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Freedom Of Information

Volume 115: debated on Wednesday 6 May 1987

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4.9 pm

I beg to move,

That leave be given to bring in a Bill to repeal section 2 of the Official Secrets Act and institute a right of access for citizens to information related to the workings and decisions of government, with certain specified exceptions; and for connected purposes.
It is, of course, peculiarly appropriate, in the light of the statement that we have just heard from the Prime Minister, that we should he discussing this issue today, of all days. We have been powerfully reminded this afternoon of the intensely secretive nature of the British governmental apparatus and the arrogance of power that has affected this Government above all others. We need to open up the workings of Government to the maximum legitimate public scrutiny. At present, the presumption is that everything is secret unless the Government graciously decide that the public should be allowed to know. That is the wrong way round. The assumption should be that everything is in the public domain unless there are genuine—I stress genuine—security reasons why it should not be. My Bill seeks to secure precisely that change.

Section 2 of the Official Secrets Act has become notorious. It is absurd that secretive legislation should cover every action and every item that crosses civil servants' desks. The catch-all absurdity of the legislation alone should ensure its repeal. However, the situation is, of course, much more dangerous than that, because section 2 can be, and has been, used by Governments of all political persuasions to cover up political embarrassment rather than for reasons connected with real national security issues. Why did this Government prosecute Sarah Tisdall and Clive Ponting? Why did they use section 2 to obtain warrants to ransack the offices of the NewStatesman and the home of Duncan Campbell? Why have this Government made greater use of section 2 than any other Government in our history?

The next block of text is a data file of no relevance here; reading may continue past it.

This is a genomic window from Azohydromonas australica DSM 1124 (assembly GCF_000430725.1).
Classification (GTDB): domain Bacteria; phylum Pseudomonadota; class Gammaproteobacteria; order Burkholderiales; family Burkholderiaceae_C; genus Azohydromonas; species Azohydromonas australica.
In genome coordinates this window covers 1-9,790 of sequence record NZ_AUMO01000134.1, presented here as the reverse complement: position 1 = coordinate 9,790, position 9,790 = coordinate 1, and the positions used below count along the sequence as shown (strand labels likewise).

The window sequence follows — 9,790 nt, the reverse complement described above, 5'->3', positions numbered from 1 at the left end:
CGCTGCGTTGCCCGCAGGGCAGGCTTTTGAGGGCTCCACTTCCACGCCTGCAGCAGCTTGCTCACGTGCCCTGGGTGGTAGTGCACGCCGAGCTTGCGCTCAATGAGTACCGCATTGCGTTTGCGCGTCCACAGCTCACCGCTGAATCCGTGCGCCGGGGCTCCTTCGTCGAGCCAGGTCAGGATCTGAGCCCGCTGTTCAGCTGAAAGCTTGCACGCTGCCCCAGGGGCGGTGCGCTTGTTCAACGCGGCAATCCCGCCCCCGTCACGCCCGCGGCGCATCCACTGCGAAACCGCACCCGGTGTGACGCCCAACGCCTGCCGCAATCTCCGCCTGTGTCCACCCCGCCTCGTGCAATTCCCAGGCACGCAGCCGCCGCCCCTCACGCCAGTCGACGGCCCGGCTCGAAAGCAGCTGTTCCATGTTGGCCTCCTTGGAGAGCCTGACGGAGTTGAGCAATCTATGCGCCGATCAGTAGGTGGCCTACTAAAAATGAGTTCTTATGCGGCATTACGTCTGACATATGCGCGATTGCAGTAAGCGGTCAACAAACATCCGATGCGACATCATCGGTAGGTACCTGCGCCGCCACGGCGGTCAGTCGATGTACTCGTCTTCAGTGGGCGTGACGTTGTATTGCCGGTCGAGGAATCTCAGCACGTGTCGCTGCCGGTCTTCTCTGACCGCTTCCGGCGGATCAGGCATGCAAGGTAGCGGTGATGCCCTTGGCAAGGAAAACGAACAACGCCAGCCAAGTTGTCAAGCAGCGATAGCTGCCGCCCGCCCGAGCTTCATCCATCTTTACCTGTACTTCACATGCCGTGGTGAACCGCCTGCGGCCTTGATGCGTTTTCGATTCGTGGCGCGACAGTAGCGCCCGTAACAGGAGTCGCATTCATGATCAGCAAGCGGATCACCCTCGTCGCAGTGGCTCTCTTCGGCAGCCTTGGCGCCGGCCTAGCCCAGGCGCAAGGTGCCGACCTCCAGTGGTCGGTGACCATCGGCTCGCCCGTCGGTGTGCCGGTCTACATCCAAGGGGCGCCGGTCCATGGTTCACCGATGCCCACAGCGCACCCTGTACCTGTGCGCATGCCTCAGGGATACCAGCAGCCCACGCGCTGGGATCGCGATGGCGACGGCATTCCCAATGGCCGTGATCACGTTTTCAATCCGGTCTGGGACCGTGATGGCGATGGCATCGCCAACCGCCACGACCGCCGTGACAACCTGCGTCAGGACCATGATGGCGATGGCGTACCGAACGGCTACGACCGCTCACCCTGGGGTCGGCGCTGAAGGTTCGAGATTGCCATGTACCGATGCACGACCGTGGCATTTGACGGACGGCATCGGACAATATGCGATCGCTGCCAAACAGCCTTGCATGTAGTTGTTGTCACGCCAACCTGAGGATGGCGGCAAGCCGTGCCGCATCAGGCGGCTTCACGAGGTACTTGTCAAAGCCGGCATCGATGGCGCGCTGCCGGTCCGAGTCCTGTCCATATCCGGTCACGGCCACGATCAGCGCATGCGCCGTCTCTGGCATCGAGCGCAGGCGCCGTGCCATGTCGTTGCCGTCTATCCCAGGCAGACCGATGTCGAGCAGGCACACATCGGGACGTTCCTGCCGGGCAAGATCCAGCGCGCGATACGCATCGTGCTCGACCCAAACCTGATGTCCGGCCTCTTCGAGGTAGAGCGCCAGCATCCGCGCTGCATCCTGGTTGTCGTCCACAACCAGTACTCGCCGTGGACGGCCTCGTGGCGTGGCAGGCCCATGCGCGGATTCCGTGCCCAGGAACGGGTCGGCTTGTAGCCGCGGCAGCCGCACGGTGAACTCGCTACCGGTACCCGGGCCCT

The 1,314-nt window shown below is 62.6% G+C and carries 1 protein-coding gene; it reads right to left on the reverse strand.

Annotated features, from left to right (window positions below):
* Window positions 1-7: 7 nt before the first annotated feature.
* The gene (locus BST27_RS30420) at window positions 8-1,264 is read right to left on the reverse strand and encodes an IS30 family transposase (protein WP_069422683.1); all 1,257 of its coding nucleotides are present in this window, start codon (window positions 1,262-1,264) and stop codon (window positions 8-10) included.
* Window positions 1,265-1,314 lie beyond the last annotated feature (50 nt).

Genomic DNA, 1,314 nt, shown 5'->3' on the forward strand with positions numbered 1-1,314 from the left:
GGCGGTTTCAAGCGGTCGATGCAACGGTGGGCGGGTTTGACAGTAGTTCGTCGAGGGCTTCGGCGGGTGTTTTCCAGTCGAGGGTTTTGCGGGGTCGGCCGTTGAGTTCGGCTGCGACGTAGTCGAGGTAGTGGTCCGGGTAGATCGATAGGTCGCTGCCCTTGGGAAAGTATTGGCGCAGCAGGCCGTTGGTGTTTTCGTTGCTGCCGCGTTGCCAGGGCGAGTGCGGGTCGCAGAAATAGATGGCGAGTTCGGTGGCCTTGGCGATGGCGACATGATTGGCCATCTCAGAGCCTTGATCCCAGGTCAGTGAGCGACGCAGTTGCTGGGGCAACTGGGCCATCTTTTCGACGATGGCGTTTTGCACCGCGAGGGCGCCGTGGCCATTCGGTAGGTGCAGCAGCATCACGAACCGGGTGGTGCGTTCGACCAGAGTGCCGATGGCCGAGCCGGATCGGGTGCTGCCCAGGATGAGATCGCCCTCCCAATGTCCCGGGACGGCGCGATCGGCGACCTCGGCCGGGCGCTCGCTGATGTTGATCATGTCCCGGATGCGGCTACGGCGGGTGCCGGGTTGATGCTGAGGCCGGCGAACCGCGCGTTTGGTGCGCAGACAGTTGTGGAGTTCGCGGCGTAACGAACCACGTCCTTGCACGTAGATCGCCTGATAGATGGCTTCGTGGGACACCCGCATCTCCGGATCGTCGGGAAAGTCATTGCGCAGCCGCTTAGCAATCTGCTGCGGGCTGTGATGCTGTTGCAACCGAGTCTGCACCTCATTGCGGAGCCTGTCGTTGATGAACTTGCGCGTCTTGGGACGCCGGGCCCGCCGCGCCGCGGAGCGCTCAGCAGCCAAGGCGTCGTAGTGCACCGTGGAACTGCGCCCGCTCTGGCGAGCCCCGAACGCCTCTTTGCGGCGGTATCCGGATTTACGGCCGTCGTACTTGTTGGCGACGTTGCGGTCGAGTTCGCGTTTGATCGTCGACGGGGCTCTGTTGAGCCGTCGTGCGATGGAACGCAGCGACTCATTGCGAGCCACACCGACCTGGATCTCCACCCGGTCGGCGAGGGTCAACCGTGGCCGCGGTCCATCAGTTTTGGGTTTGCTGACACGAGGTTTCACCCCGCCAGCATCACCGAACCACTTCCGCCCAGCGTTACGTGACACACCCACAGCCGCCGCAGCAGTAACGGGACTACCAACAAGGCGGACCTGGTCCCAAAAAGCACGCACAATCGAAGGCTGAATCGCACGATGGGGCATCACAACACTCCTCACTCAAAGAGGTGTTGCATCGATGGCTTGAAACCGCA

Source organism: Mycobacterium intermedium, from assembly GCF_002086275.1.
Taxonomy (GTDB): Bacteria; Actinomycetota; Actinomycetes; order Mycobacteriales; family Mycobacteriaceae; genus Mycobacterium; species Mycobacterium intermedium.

The 12 ordinary men and women who acquitted my constituent Clive Ponting two years ago threw the Government into considerable confusion. Effectively, the jury challenged the Government once and for all to draw the line between matters of political embarrassment or advantage and matters of genuine national importance. The Government have failed to draw that line, and today's statement by the Prime Minister has simply confirmed that fact.

My Bill, coming at the outset of what may be a general election campaign, seeks to challenge all parties in the House to state where they stand on this issue. Do they stand for over-secrecy, which is what we have at the moment, or for the fullest possible openness in Government? In a democracy, surely the answer must be crystal clear. Citizens must have the fullest possible access to information about what the Government and the governors are doing. The British people do not have anything approaching such access at present; they should have it. My Bill is a small step towards ensuring that that happens at long last.

Question put and agreed to.

Bill ordered to be brought in by Mr. Chris Smith, Mr. Andrew F. Bennett, Mrs. Ann Clwyd, Mr. Robin Cook, Mr. Jeremy Corbyn, Mr. Tarn Dalyell, Mr. Alfred Dubs, Mr. Tony Lloyd, Mr. Ian Mikardo, Mr. Peter Pike and Ms. Jo Richardson.

Freedom Of Information

Mr. Chris Smith accordingly presented a Bill to repeal secion 2 of the Official Secrets Act and institute a right of access for citizens to information related to the workings and decisions of government, with certain specified exceptions; and for connected purposes: And the same was read the First time; and ordered to be read a Second time upon Friday 3 July, and to be printed. [Bill 1501